Have you ever find yourself sitting in a library when, all of a sudden, you start hiccuping loudly? This happened to a friend of mine the other day and I found myself thinking, why do we hiccup? What happens in our body when we do hiccup?
What is hiccuping and how does it work?
Hiccuping results from uncontrollable spasms of the muscles that help us breathe. These muscles include our diaphragm (which is considered the major player of this response), the muscles between our ribs (intercostal muscles) and the muscles in our neck1. Our diaphragm sits under our lungs and above our stomach. Hiccuping forces us to inhale sharply and can also be referred to as singultus, which is a Latin term which is translated to mean ‘the act of catching one’s breath while sobbing’2.
The ‘hic’ sound that you hear when you hiccup is caused by diaphragm spasms. When your diaphragm contracts arbitrarily, it causes you to inhale; however, this inhalation is very short due to the rapid closing of a structure called the glottis3. The glottis is the space between your vocal cords and it is its closing that causes the ‘hic’ sound.
Why do we hiccup?
It’s not really known exactly why we hiccup but here are some theories4:
- Some scientists believe that we hiccup due to disruptions of the nervous system that leads to respiratory muscles (the muscles that help us breathe), which may be why some people hiccup when they’re upset, nervous, excited or exposed to different temperatures – this makes sense because we know the nervous system is directly related to all of these things!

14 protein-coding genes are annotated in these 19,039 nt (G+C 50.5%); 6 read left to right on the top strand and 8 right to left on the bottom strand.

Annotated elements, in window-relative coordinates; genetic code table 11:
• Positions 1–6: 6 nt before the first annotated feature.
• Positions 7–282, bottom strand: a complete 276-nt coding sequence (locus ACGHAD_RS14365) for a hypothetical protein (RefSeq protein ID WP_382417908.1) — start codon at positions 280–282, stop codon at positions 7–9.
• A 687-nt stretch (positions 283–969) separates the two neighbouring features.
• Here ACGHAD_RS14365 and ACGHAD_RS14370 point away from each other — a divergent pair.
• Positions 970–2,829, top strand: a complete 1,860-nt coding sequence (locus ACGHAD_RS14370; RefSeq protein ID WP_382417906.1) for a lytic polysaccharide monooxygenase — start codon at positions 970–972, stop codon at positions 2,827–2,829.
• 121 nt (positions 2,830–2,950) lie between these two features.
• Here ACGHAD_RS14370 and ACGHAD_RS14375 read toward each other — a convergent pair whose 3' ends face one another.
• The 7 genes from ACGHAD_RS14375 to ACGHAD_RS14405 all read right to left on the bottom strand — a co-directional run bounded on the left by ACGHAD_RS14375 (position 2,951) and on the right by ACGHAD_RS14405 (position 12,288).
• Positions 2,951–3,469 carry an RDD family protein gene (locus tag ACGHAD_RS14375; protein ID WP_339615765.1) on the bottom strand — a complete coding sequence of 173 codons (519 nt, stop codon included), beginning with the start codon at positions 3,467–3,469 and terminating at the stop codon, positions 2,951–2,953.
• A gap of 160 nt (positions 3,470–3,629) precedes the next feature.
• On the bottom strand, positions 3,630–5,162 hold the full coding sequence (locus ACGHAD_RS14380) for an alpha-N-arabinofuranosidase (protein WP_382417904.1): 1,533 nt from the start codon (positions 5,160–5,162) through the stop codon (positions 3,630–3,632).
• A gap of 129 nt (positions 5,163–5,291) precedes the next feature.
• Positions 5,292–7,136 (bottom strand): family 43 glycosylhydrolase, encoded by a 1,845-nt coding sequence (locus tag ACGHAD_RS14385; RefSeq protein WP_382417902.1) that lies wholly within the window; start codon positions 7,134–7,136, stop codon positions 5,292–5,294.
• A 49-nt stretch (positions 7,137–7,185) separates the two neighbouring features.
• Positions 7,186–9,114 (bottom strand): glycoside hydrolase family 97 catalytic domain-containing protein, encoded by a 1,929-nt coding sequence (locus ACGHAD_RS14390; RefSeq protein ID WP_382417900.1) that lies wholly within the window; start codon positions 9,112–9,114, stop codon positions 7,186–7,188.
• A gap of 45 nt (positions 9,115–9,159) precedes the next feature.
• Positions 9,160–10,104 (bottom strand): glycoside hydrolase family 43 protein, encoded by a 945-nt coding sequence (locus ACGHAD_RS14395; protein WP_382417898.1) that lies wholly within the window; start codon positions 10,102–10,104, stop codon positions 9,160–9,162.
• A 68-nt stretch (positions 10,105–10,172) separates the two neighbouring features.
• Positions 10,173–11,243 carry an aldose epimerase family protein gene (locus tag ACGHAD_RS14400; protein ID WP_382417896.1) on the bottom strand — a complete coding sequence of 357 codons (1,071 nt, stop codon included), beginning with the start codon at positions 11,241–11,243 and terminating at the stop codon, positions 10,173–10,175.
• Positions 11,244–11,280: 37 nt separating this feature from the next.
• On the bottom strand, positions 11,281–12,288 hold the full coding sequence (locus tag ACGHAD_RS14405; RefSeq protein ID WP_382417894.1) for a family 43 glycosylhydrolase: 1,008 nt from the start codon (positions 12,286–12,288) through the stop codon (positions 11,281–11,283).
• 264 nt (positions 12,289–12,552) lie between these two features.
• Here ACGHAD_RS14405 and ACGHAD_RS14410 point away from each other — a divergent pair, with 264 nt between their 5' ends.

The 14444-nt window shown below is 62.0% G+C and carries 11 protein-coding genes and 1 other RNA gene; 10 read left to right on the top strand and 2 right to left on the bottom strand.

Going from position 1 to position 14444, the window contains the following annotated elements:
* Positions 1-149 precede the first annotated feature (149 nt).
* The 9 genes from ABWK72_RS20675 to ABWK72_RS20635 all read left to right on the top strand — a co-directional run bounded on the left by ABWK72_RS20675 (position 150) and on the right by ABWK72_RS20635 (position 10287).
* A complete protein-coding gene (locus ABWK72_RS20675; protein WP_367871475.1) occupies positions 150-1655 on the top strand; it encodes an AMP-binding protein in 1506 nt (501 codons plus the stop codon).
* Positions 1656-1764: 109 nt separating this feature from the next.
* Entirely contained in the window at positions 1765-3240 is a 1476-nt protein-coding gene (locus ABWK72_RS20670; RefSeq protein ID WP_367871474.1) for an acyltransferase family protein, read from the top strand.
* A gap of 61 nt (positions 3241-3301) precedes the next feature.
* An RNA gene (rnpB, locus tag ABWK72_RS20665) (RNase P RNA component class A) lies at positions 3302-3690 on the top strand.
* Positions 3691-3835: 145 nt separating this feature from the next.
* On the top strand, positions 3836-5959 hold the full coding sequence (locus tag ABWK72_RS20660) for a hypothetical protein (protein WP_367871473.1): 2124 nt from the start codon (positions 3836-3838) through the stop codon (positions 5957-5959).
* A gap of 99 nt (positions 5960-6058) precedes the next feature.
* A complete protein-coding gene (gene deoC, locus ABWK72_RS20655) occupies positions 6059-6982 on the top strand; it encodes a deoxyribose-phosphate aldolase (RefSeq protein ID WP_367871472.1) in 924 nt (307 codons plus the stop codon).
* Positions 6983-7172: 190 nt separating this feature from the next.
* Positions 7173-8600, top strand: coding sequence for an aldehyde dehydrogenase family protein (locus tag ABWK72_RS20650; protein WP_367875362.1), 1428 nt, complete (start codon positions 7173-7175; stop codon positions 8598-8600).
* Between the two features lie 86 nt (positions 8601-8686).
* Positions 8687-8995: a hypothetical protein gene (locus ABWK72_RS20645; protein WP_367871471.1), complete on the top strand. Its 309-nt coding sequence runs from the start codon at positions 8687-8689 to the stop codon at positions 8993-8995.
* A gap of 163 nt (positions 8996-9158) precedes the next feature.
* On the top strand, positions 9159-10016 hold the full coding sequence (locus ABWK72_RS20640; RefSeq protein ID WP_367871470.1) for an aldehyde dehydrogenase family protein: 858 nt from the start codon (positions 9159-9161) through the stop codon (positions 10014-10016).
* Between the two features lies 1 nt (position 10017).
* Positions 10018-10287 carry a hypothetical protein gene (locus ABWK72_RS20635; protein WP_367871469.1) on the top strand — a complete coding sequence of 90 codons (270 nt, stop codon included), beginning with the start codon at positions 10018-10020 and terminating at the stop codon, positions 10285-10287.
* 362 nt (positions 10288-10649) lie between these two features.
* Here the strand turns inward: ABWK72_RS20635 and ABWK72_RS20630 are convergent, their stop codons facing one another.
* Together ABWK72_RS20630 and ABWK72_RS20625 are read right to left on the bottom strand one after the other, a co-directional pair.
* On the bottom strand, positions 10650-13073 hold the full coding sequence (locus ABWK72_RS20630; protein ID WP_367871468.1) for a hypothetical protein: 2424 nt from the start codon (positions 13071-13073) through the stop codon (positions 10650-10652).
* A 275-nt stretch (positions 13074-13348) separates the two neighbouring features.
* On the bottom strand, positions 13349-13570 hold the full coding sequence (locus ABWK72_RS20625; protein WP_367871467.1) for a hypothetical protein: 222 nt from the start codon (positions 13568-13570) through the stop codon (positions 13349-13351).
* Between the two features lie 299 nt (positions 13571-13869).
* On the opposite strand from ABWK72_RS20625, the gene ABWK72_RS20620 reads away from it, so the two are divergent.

- For those everyday, arbitrary hiccups, it’s believed that overeating, drinking too much or eating/drinking too quickly are the causes. When you eat or drink too much, or too fast, your stomach expands to accommodate. Since your stomach sits below your diaphragm, its expansion will irritate the diaphragm, which will then contract and cause you to inhale.
Either way, your respiratory muscles are essentially acting out, causing you to rapidly inhale. The best way to stop hiccuping is likely to get in control of your breathing pattern, which is why holding your breath seems to work3!
1. Whitelaw, William A. 2007. What causes hiccups. ScientificAmerican.com. <http://www.scientificamerican.com/article.cfm?id=what-causes-hiccups> January 30, 2013.
2. Wilkes, Garry. 2012. Hiccups. http://reference.medscape.com/ <http://emedicine.medscape.com/article/775746-overview> January 30, 2013.
3. Murphy, Glenn. 2007. Why do we get hiccups and how do you stop them. http://www.sciencemuseum.org.uk/ <http://www.sciencemuseum.org.uk/onlinestuff/snot/why_do_we_get_hiccups_and_how_do_you_stop_them.aspx> January 30, 2013.
4. n.p. 2004. Why do we hiccup. http://www.medicalnewstoday.com/ <http://www.medicalnewstoday.com/releases/7623.php> January 30, 2013.